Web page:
LADOT Celebrates Launch of $60 Million South LA EcoLab Program
A coalition of community-based organizations, including Community Partners, SLATE-Z, CicLAvia, Climate Resolve, Coalition for Responsible Community Development, GRID Alternatives, LACI, LA Neighborhood Land Trust, SAJE, SCOPE, TreePeople, and TRUST South LA partnered with the City of Los Angeles, LA Metro, and Los Angeles Trade-Technical College to secure a $35 million Transformative Climate Communities (TCC) grant from the California Strategic Growth Council (SGC) to improve environmental conditions and reduce pollution in South LA. This funding combines with $24.6 million in funding from LA Metro, the City of Los Angeles, and other sources to support the South LA Eco-Lab: a community-driven project to facilitate economic development through Climate Action within the project area to achieve the community’s vision for a socially inclusive, sustainable, green community resilient to climate change, in the heart of South Los Angeles.
“South Los Angeles is the heart of LA, and this investment will set our sights on what tomorrow should look like in a community with big dreams for the future,” said Mayor Eric Garcetti. “This grant is a big step toward building the South LA that residents have envisioned for years – with improved quality of life, public health, and access to economic opportunity.”
"The Strategic Growth Council’s Transformative Climate Communities Program supports under-invested communities who have built a network of organizations, residents, and businesses that have created a shared vision for the future. TCC provides resources to help catalyze this vision– whether that be affordable housing, community gardens, safe transit options, community resource centers, and more,” said CA Strategic Growth Council Executive Director Lynn von Koch-Liebert. “We are honored to work in meaningful partnership with the South LA Eco-Lab, a group that has been an important leader in South LA, working for years to advance equitable and lasting community development.”
The California EPA has identified South LA as one of the most polluted areas in the state. The South LA Eco-Lab project area includes 3.9 square miles bordered by Vernon Avenue, 60th Street, Western Ave, and Central at its northern, southern, western, and eastern limits respectively. 60% of the population in this area lives below the poverty level, 1-in-3 are unemployed, nearly half experience severe housing cost burdens, and approximately 1-in-5 individuals rely on active modes of transportation (walking, wheeling, or taking transit).
“The South LA Eco Lab project is an example of what can happen when we let communities lead and identify the projects that best meet their needs,” said Connie Llanos Interim General Manager of LADOT. “This grant helps us expand on our commitment to deliver Universal Basic Mobility for South LA and ensure much-needed improvements for local residents including safer streets, cleaner air, and more options to get where they need to go reliably and affordably.”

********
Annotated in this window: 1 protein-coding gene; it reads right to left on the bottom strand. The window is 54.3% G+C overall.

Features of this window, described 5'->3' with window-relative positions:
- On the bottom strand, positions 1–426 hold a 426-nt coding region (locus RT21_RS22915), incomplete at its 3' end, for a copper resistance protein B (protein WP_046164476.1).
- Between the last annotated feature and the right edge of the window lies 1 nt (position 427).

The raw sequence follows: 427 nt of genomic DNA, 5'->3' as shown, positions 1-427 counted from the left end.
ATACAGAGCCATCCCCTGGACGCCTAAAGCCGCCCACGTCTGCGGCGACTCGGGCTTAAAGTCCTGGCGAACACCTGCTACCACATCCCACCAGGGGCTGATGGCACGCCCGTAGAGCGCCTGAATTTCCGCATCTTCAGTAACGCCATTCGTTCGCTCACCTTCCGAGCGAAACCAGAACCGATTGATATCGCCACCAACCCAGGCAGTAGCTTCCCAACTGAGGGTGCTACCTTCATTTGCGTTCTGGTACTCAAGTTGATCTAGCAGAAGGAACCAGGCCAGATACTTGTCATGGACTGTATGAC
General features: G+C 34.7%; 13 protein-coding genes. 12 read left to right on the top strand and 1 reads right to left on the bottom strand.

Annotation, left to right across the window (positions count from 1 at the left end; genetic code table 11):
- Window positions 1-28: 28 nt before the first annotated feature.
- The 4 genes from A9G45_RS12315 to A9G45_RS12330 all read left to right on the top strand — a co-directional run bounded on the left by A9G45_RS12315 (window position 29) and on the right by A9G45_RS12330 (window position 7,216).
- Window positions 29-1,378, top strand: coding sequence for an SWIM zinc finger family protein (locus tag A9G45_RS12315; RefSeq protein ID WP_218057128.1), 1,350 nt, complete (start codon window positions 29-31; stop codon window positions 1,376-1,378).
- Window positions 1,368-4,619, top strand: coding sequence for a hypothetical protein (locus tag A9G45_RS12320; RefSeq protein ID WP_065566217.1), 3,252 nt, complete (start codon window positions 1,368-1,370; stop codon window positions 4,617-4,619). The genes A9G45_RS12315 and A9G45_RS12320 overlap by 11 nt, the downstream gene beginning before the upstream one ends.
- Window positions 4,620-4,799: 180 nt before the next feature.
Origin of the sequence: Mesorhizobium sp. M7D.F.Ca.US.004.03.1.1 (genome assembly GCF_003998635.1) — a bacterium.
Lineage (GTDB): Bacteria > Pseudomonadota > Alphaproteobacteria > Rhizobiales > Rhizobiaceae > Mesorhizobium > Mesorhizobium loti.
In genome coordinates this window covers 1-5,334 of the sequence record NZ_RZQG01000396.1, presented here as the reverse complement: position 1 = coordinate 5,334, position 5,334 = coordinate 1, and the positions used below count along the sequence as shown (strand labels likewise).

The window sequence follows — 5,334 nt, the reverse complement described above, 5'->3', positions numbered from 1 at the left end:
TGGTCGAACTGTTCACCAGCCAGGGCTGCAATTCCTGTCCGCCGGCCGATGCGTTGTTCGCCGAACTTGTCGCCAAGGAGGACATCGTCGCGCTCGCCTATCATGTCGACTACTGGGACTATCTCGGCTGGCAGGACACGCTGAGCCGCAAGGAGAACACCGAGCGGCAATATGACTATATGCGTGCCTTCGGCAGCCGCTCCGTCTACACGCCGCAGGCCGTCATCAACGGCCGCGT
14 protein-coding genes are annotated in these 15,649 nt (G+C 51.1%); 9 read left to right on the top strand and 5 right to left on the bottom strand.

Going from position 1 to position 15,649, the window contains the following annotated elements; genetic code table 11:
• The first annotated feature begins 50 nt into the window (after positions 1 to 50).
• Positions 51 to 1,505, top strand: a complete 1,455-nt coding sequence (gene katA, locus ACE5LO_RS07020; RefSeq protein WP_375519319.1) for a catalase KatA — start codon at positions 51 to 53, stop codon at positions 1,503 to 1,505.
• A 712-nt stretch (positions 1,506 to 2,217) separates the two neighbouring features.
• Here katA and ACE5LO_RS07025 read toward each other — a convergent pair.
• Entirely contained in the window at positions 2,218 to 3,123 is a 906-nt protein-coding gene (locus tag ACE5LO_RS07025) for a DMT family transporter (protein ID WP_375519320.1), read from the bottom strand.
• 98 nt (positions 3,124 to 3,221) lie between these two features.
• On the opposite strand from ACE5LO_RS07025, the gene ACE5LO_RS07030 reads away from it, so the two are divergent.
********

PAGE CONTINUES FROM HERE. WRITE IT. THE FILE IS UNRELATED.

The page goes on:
“Our community has been working to address poverty in South Los Angeles by revitalizing the economy in environmentally sustainable ways,” said Zahirah Mann, President, and CEO of SLATE-Z. The South Los Angeles Transit Empowerment Zone (SLATE-Z) is proud to serve as the strategic advisor for the South LA Eco-Lab, and form part of the lead applicant team with Community Partners and the City of Los Angeles; we have the privilege of working with incredible, mission-driven governmental, nonprofit, and resident leaders who developed holistic and transformative projects and plans. The South LA Eco-Lab will result in deep transformative change for South Los Angeles, launching our community as a leader in climate mitigation and preparing our businesses, residents, and students for the climate resilient economy.”
With a final project budget of nearly $60 million, the South LA Eco-Lab will invest in infrastructure projects such as LADOT Stress Free connections and EV Car Share, StreetsLA Cool Pavement projects, home solar installation through GRID Alternatives, street trees, and school greening providing open space and stormwater capture benefits. The South LA Eco-Lab will do this while also focusing on robust community engagement, workforce development, and anti-displacement measures.
Funding for the project will begin in 2023, with a project completion date of 2028 when Los Angeles will host the 2028 Olympic Summer games just a few blocks from the outer boundaries of the project area. The South LA Eco-Lab will also leverage or connect to other climate-related investments and programs within South Los Angeles and throughout the SLATE-Z area, including LADOT’s Universal Basic Mobility Program, Rail-to-Rail, LA Metro’s Rail-to-Rail, and expansion of the Baldwin Hills Conservancy.